The leader of the Islamic State (Daesh) was badly wounded in a coalition airstrike last month, multiple sources told reporters, but the Pentagon said there was no evidence of the claim.
Citing an Iraqi adviser and an unnamed source with ties to the terrorist group, the Guardian reported Tuesday that Abu Bakr al-Baghdadi was badly wounded on March 18 in al-Baaj, a district of Nineveh about 200 miles west of Mosul, Iraq.
"Yes, he was wounded in al-Baaj near the village of Umm al-Rous on March 18 with a group that was with him," Hisham al-Hashimi, an Iraqi official who advises Baghdad on IS, told the Guardian.
An unidentified Western diplomat reportedly told the newspaper that on the same day, an airstrike hit a three-car convoy traveling between the villages of Umm al-Rous and al-Qaraan, killing three men. The attack targeted local IS leaders, but officials did not know if Baghdadi was among them, the diplomat said.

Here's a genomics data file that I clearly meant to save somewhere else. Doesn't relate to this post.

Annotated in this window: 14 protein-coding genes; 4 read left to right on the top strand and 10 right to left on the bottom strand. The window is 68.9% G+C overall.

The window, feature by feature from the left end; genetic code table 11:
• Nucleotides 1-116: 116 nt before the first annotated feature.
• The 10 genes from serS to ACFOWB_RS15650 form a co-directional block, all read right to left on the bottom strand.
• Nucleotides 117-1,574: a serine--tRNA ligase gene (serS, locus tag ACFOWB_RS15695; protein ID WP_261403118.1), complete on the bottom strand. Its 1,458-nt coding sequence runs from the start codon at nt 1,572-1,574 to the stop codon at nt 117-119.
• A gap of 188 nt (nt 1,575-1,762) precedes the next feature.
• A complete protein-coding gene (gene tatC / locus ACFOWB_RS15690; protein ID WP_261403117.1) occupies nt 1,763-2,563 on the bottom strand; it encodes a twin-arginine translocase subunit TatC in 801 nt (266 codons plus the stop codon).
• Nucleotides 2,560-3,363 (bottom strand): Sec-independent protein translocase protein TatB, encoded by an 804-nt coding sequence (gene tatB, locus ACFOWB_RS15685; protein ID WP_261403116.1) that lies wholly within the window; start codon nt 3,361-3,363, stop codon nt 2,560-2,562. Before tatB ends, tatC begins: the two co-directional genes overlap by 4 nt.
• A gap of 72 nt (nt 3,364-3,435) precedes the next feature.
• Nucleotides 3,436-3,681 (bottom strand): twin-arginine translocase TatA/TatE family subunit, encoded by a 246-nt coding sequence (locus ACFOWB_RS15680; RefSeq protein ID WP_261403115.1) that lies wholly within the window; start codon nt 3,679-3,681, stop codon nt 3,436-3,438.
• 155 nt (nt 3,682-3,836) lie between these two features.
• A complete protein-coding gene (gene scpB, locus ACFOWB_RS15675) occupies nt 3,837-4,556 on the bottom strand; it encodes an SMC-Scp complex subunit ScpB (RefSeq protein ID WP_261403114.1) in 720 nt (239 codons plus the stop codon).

Iraq's Brig. Gen. Saad Maan, likewise told the BBC on Tuesday that Baghdadi was seriously wounded in a March airstrike but did not give further details.
The Pentagon has expressed doubt about the claims.
"We have no reason to believe it was Baghdadi," Army Col. Steven Warren, a Pentagon spokesman, told The Daily Beast on Tuesday.
The unnamed source, however, said the self-proclaimed caliph had suffered life-threatening wounds, which prompted IS leaders to meet and identify possible successors, according to the Guardian. Baghdadi has slowly recovered from the attack but has not assumed day-to-day control over the group's operations, the source said.
Two previous reports of Baghdadi being wounded in November and December proved false.
Late last week, Izzat Ibrahim al-Douri, a former army commander under Saddam Hussein who an Iraqi official described as the "mastermind of Islamic State in Iraq," was reportedly killed in northern Iraq.
By Fred Lambert
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